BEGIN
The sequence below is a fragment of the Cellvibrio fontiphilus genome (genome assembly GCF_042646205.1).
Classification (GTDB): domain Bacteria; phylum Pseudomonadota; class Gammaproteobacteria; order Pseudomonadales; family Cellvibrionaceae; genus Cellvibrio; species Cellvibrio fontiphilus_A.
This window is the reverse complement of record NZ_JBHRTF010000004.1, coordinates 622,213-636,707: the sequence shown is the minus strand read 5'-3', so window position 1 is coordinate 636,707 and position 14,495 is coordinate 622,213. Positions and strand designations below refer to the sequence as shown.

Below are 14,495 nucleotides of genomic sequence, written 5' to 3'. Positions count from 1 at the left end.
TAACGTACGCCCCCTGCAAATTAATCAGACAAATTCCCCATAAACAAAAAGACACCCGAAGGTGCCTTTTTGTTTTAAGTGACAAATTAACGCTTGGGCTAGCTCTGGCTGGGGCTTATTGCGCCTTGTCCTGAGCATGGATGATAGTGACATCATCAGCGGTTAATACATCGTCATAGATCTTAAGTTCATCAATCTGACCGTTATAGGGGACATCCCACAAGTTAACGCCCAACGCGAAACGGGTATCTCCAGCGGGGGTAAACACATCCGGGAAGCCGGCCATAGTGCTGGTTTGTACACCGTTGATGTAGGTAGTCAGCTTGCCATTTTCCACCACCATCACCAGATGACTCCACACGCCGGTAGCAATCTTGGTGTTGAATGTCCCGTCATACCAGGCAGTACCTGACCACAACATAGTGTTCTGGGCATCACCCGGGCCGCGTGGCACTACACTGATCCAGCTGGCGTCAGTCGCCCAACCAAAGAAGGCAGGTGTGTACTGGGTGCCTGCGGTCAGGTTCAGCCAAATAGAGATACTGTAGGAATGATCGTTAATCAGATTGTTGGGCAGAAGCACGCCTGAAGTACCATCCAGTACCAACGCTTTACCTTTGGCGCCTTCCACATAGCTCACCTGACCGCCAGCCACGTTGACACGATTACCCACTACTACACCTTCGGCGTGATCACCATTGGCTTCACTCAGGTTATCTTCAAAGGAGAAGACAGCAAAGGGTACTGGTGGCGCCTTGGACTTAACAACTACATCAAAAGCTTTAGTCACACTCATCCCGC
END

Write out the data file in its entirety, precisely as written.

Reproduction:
The sequence below is a fragment of the Cellvibrio fontiphilus genome (genome assembly GCF_042646205.1).
Classification (GTDB): domain Bacteria; phylum Pseudomonadota; class Gammaproteobacteria; order Pseudomonadales; family Cellvibrionaceae; genus Cellvibrio; species Cellvibrio fontiphilus_A.
This window is the reverse complement of record NZ_JBHRTF010000004.1, coordinates 622,213-636,707: the sequence shown is the minus strand read 5'-3', so window position 1 is coordinate 636,707 and position 14,495 is coordinate 622,213. Positions and strand designations below refer to the sequence as shown.

Below are 14,495 nucleotides of genomic sequence, written 5' to 3'. Positions count from 1 at the left end.
TAACGTACGCCCCCTGCAAATTAATCAGACAAATTCCCCATAAACAAAAAGACACCCGAAGGTGCCTTTTTGTTTTAAGTGACAAATTAACGCTTGGGCTAGCTCTGGCTGGGGCTTATTGCGCCTTGTCCTGAGCATGGATGATAGTGACATCATCAGCGGTTAATACATCGTCATAGATCTTAAGTTCATCAATCTGACCGTTATAGGGGACATCCCACAAGTTAACGCCCAACGCGAAACGGGTATCTCCAGCGGGGGTAAACACATCCGGGAAGCCGGCCATAGTGCTGGTTTGTACACCGTTGATGTAGGTAGTCAGCTTGCCATTTTCCACCACCATCACCAGATGACTCCACACGCCGGTAGCAATCTTGGTGTTGAATGTCCCGTCATACCAGGCAGTACCTGACCACAACATAGTGTTCTGGGCATCACCCGGGCCGCGTGGCACTACACTGATCCAGCTGGCGTCAGTCGCCCAACCAAAGAAGGCAGGTGTGTACTGGGTGCCTGCGGTCAGGTTCAGCCAAATAGAGATACTGTAGGAATGATCGTTAATCAGATTGTTGGGCAGAAGCACGCCTGAAGTACCATCCAGTACCAACGCTTTACCTTTGGCGCCTTCCACATAGCTCACCTGACCGCCAGCCACGTTGACACGATTACCCACTACTACACCTTCGGCGTGATCACCATTGGCTTCACTCAGGTTATCTTCAAAGGAGAAGACAGCAAAGGGTACTGGTGGCGCCTTGGACTTAACAACTACATCAAAAGCTTTAGTCACACTCATCCCGC